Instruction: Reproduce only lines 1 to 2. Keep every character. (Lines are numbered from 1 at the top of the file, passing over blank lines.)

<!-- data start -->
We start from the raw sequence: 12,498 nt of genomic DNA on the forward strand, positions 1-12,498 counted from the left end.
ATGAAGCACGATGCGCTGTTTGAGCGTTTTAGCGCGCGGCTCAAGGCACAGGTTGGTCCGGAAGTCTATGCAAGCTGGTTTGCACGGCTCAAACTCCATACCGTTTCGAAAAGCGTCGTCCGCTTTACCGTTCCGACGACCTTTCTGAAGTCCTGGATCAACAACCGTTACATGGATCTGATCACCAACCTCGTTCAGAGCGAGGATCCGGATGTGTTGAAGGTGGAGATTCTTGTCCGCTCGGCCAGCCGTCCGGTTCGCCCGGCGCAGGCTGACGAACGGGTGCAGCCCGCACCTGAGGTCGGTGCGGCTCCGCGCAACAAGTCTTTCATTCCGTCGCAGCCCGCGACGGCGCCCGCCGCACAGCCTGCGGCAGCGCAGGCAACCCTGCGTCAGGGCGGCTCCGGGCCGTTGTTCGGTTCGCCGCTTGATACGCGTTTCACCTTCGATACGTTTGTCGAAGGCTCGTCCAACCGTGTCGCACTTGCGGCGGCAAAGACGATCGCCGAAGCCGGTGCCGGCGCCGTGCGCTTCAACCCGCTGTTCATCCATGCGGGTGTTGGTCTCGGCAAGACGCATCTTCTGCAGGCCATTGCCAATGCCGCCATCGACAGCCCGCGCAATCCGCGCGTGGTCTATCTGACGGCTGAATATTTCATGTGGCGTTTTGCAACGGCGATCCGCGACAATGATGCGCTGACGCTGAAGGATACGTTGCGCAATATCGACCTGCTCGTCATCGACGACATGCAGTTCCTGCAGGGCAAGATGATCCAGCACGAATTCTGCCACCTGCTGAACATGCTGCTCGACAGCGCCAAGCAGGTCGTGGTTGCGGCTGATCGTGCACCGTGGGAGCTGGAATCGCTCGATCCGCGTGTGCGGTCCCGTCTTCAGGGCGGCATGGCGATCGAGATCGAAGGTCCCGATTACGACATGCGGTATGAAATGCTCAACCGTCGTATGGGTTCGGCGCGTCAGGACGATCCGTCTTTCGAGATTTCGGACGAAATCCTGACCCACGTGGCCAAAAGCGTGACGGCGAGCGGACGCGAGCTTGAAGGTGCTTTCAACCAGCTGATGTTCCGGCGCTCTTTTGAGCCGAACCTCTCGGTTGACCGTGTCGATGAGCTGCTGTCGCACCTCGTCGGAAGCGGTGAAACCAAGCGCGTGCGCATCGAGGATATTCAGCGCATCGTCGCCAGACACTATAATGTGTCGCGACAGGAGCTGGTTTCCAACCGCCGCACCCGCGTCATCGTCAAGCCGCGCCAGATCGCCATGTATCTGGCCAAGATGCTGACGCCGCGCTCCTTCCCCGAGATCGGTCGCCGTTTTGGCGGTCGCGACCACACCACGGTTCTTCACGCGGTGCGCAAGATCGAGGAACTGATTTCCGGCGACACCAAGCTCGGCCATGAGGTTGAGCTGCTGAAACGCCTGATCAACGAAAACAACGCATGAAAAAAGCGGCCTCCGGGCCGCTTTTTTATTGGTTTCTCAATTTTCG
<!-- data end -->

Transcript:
We start from the raw sequence: 12,498 nt of genomic DNA on the forward strand, positions 1-12,498 counted from the left end.
ATGAAGCACGATGCGCTGTTTGAGCGTTTTAGCGCGCGGCTCAAGGCACAGGTTGGTCCGGAAGTCTATGCAAGCTGGTTTGCACGGCTCAAACTCCATACCGTTTCGAAAAGCGTCGTCCGCTTTACCGTTCCGACGACCTTTCTGAAGTCCTGGATCAACAACCGTTACATGGATCTGATCACCAACCTCGTTCAGAGCGAGGATCCGGATGTGTTGAAGGTGGAGATTCTTGTCCGCTCGGCCAGCCGTCCGGTTCGCCCGGCGCAGGCTGACGAACGGGTGCAGCCCGCACCTGAGGTCGGTGCGGCTCCGCGCAACAAGTCTTTCATTCCGTCGCAGCCCGCGACGGCGCCCGCCGCACAGCCTGCGGCAGCGCAGGCAACCCTGCGTCAGGGCGGCTCCGGGCCGTTGTTCGGTTCGCCGCTTGATACGCGTTTCACCTTCGATACGTTTGTCGAAGGCTCGTCCAACCGTGTCGCACTTGCGGCGGCAAAGACGATCGCCGAAGCCGGTGCCGGCGCCGTGCGCTTCAACCCGCTGTTCATCCATGCGGGTGTTGGTCTCGGCAAGACGCATCTTCTGCAGGCCATTGCCAATGCCGCCATCGACAGCCCGCGCAATCCGCGCGTGGTCTATCTGACGGCTGAATATTTCATGTGGCGTTTTGCAACGGCGATCCGCGACAATGATGCGCTGACGCTGAAGGATACGTTGCGCAATATCGACCTGCTCGTCATCGACGACATGCAGTTCCTGCAGGGCAAGATGATCCAGCACGAATTCTGCCACCTGCTGAACATGCTGCTCGACAGCGCCAAGCAGGTCGTGGTTGCGGCTGATCGTGCACCGTGGGAGCTGGAATCGCTCGATCCGCGTGTGCGGTCCCGTCTTCAGGGCGGCATGGCGATCGAGATCGAAGGTCCCGATTACGACATGCGGTATGAAATGCTCAACCGTCGTATGGGTTCGGCGCGTCAGGACGATCCGTCTTTCGAGATTTCGGACGAAATCCTGACCCACGTGGCCAAAAGCGTGACGGCGAGCGGACGCGAGCTTGAAGGTGCTTTCAACCAGCTGATGTTCCGGCGCTCTTTTGAGCCGAACCTCTCGGTTGACCGTGTCGATGAGCTGCTGTCGCACCTCGTCGGAAGCGGTGAAACCAAGCGCGTGCGCATCGAGGATATTCAGCGCATCGTCGCCAGACACTATAATGTGTCGCGACAGGAGCTGGTTTCCAACCGCCGCACCCGCGTCATCGTCAAGCCGCGCCAGATCGCCATGTATCTGGCCAAGATGCTGACGCCGCGCTCCTTCCCCGAGATCGGTCGCCGTTTTGGCGGTCGCGACCACACCACGGTTCTTCACGCGGTGCGCAAGATCGAGGAACTGATTTCCGGCGACACCAAGCTCGGCCATGAGGTTGAGCTGCTGAAACGCCTGATCAACGAAAACAACGCATGAAAAAAGCGGCCTCCGGGCCGCTTTTTTATTGGTTTCTCAATTTTCG